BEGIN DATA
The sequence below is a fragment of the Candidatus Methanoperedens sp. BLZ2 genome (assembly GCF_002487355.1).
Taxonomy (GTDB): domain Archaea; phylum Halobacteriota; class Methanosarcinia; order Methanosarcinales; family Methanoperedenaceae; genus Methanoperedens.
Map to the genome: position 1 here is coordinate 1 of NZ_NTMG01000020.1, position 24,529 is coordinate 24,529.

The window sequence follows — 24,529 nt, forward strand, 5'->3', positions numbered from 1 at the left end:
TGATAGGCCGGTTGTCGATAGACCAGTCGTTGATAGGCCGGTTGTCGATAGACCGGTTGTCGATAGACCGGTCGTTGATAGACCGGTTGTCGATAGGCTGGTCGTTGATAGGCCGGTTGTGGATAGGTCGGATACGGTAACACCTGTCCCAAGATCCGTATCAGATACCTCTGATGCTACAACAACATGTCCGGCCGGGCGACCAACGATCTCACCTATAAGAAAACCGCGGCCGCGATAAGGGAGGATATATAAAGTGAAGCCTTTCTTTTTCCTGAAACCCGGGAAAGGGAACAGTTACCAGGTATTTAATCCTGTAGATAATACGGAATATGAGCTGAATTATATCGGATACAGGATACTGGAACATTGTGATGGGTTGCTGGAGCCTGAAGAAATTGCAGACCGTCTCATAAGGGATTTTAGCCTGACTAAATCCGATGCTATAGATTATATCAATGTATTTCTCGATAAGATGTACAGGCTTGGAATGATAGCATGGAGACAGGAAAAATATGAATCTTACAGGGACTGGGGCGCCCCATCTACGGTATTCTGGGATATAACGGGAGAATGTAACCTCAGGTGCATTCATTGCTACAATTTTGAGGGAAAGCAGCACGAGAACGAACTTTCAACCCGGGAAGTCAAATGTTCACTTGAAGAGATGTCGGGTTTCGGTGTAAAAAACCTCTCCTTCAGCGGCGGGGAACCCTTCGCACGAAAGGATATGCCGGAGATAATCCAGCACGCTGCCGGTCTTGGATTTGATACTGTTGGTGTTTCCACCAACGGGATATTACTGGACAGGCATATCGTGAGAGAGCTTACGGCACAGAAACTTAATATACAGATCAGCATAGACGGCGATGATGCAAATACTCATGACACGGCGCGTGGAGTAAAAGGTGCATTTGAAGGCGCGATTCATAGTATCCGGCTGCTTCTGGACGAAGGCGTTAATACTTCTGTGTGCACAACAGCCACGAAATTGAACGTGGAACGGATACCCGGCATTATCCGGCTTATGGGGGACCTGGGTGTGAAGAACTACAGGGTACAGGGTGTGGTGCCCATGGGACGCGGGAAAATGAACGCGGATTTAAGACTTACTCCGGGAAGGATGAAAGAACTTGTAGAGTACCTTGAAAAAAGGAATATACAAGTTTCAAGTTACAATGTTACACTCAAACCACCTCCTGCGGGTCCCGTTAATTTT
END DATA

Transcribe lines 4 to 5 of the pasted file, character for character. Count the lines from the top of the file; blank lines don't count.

The window sequence follows — 24,529 nt, forward strand, 5'->3', positions numbered from 1 at the left end:
TGATAGGCCGGTTGTCGATAGACCAGTCGTTGATAGGCCGGTTGTCGATAGACCGGTTGTCGATAGACCGGTCGTTGATAGACCGGTTGTCGATAGGCTGGTCGTTGATAGGCCGGTTGTGGATAGGTCGGATACGGTAACACCTGTCCCAAGATCCGTATCAGATACCTCTGATGCTACAACAACATGTCCGGCCGGGCGACCAACGATCTCACCTATAAGAAAACCGCGGCCGCGATAAGGGAGGATATATAAAGTGAAGCCTTTCTTTTTCCTGAAACCCGGGAAAGGGAACAGTTACCAGGTATTTAATCCTGTAGATAATACGGAATATGAGCTGAATTATATCGGATACAGGATACTGGAACATTGTGATGGGTTGCTGGAGCCTGAAGAAATTGCAGACCGTCTCATAAGGGATTTTAGCCTGACTAAATCCGATGCTATAGATTATATCAATGTATTTCTCGATAAGATGTACAGGCTTGGAATGATAGCATGGAGACAGGAAAAATATGAATCTTACAGGGACTGGGGCGCCCCATCTACGGTATTCTGGGATATAACGGGAGAATGTAACCTCAGGTGCATTCATTGCTACAATTTTGAGGGAAAGCAGCACGAGAACGAACTTTCAACCCGGGAAGTCAAATGTTCACTTGAAGAGATGTCGGGTTTCGGTGTAAAAAACCTCTCCTTCAGCGGCGGGGAACCCTTCGCACGAAAGGATATGCCGGAGATAATCCAGCACGCTGCCGGTCTTGGATTTGATACTGTTGGTGTTTCCACCAACGGGATATTACTGGACAGGCATATCGTGAGAGAGCTTACGGCACAGAAACTTAATATACAGATCAGCATAGACGGCGATGATGCAAATACTCATGACACGGCGCGTGGAGTAAAAGGTGCATTTGAAGGCGCGATTCATAGTATCCGGCTGCTTCTGGACGAAGGCGTTAATACTTCTGTGTGCACAACAGCCACGAAATTGAACGTGGAACGGATACCCGGCATTATCCGGCTTATGGGGGACCTGGGTGTGAAGAACTACAGGGTACAGGGTGTGGTGCCCATGGGACGCGGGAAAATGAACGCGGATTTAAGACTTACTCCGGGAAGGATGAAAGAACTTGTAGAGTACCTTGAAAAAAGGAATATACAAGTTTCAAGTTACAATGTTACACTCAAACCACCTCCTGCGGGTCCCGTTAATTTT